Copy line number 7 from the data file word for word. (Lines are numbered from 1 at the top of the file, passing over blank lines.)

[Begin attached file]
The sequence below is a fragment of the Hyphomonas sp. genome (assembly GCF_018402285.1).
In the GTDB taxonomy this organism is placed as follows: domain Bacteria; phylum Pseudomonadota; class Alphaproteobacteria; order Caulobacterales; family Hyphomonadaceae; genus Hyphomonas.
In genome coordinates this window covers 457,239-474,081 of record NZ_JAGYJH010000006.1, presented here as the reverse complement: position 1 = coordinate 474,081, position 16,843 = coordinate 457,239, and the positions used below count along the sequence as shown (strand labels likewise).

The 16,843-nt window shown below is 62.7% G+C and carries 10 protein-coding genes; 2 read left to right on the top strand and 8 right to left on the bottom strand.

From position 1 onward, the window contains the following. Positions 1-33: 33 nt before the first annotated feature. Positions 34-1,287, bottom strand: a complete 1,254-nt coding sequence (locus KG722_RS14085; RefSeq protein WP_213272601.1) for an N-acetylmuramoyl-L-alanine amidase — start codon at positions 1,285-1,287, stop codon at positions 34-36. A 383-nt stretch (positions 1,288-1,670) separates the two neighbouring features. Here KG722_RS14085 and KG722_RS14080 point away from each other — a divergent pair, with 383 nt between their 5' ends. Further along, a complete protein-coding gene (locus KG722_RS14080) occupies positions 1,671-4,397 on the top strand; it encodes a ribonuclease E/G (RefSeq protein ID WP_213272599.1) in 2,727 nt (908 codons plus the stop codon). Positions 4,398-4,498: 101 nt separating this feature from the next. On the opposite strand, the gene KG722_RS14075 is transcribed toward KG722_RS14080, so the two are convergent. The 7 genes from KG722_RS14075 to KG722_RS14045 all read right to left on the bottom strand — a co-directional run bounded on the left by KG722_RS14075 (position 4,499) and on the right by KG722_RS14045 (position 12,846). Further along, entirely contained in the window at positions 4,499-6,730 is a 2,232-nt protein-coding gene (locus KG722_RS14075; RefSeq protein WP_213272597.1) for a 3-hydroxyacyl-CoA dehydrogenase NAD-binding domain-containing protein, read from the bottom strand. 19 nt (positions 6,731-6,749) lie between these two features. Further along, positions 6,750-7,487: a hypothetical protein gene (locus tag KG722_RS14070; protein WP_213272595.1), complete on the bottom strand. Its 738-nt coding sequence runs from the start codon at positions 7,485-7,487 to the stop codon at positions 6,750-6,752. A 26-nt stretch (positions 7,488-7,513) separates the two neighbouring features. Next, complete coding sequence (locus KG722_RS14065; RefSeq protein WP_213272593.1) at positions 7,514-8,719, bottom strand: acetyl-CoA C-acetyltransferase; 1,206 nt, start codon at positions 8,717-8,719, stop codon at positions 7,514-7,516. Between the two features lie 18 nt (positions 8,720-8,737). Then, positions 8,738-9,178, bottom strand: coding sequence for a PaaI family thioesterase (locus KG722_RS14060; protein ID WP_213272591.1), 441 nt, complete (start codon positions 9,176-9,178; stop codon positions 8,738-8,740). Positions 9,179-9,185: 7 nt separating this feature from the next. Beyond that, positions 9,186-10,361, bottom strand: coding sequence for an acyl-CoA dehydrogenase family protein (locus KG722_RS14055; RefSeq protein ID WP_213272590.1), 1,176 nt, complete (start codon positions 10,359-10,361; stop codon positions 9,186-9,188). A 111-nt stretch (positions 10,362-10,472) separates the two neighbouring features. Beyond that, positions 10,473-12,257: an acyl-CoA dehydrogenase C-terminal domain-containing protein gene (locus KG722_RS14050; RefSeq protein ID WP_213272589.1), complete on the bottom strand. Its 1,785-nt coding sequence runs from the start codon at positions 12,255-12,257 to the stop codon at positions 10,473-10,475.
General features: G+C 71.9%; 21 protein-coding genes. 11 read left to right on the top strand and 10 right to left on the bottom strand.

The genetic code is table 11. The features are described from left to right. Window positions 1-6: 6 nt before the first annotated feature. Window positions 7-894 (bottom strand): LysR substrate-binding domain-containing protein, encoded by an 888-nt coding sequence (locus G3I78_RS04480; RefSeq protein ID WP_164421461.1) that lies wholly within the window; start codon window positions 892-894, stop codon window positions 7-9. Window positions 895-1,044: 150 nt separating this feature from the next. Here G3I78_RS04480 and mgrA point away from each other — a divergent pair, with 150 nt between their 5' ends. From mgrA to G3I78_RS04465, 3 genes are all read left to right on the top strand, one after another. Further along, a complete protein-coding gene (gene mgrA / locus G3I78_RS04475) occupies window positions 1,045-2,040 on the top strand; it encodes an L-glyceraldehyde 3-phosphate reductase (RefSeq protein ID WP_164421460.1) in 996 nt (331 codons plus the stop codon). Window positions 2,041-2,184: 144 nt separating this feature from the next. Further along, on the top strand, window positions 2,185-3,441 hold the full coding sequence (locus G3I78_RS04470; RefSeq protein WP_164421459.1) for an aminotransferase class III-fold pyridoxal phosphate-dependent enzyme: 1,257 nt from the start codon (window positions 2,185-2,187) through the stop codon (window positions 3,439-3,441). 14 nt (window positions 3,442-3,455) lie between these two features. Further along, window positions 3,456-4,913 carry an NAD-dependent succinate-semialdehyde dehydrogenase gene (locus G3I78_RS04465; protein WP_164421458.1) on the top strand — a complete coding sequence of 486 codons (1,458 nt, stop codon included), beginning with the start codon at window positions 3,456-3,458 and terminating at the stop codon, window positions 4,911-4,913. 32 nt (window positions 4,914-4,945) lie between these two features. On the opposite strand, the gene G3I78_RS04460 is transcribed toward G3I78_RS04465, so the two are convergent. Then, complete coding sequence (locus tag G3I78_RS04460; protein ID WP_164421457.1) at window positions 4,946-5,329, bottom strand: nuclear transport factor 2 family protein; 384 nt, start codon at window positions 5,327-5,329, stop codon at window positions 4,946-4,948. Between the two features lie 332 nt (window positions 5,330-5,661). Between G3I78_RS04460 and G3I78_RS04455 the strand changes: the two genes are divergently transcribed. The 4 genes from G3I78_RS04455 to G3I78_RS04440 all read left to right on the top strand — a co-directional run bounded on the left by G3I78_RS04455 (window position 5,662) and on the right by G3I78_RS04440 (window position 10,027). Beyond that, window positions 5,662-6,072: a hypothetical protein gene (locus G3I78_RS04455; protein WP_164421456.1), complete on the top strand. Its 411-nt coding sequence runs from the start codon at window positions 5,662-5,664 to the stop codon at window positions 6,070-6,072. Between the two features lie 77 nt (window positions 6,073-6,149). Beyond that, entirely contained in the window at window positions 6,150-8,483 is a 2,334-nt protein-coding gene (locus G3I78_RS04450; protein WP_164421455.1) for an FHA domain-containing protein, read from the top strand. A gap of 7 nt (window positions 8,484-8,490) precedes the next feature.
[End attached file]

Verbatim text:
The genetic code is table 11. The features are described from left to right. Window positions 1-6: 6 nt before the first annotated feature. Window positions 7-894 (bottom strand): LysR substrate-binding domain-containing protein, encoded by an 888-nt coding sequence (locus G3I78_RS04480; RefSeq protein ID WP_164421461.1) that lies wholly within the window; start codon window positions 892-894, stop codon window positions 7-9. Window positions 895-1,044: 150 nt separating this feature from the next. Here G3I78_RS04480 and mgrA point away from each other — a divergent pair, with 150 nt between their 5' ends. From mgrA to G3I78_RS04465, 3 genes are all read left to right on the top strand, one after another. Further along, a complete protein-coding gene (gene mgrA / locus G3I78_RS04475) occupies window positions 1,045-2,040 on the top strand; it encodes an L-glyceraldehyde 3-phosphate reductase (RefSeq protein ID WP_164421460.1) in 996 nt (331 codons plus the stop codon). Window positions 2,041-2,184: 144 nt separating this feature from the next. Further along, on the top strand, window positions 2,185-3,441 hold the full coding sequence (locus G3I78_RS04470; RefSeq protein WP_164421459.1) for an aminotransferase class III-fold pyridoxal phosphate-dependent enzyme: 1,257 nt from the start codon (window positions 2,185-2,187) through the stop codon (window positions 3,439-3,441). 14 nt (window positions 3,442-3,455) lie between these two features. Further along, window positions 3,456-4,913 carry an NAD-dependent succinate-semialdehyde dehydrogenase gene (locus G3I78_RS04465; protein WP_164421458.1) on the top strand — a complete coding sequence of 486 codons (1,458 nt, stop codon included), beginning with the start codon at window positions 3,456-3,458 and terminating at the stop codon, window positions 4,911-4,913. 32 nt (window positions 4,914-4,945) lie between these two features. On the opposite strand, the gene G3I78_RS04460 is transcribed toward G3I78_RS04465, so the two are convergent. Then, complete coding sequence (locus tag G3I78_RS04460; protein ID WP_164421457.1) at window positions 4,946-5,329, bottom strand: nuclear transport factor 2 family protein; 384 nt, start codon at window positions 5,327-5,329, stop codon at window positions 4,946-4,948. Between the two features lie 332 nt (window positions 5,330-5,661). Between G3I78_RS04460 and G3I78_RS04455 the strand changes: the two genes are divergently transcribed. The 4 genes from G3I78_RS04455 to G3I78_RS04440 all read left to right on the top strand — a co-directional run bounded on the left by G3I78_RS04455 (window position 5,662) and on the right by G3I78_RS04440 (window position 10,027). Beyond that, window positions 5,662-6,072: a hypothetical protein gene (locus G3I78_RS04455; protein WP_164421456.1), complete on the top strand. Its 411-nt coding sequence runs from the start codon at window positions 5,662-5,664 to the stop codon at window positions 6,070-6,072. Between the two features lie 77 nt (window positions 6,073-6,149). Beyond that, entirely contained in the window at window positions 6,150-8,483 is a 2,334-nt protein-coding gene (locus G3I78_RS04450; protein WP_164421455.1) for an FHA domain-containing protein, read from the top strand. A gap of 7 nt (window positions 8,484-8,490) precedes the next feature.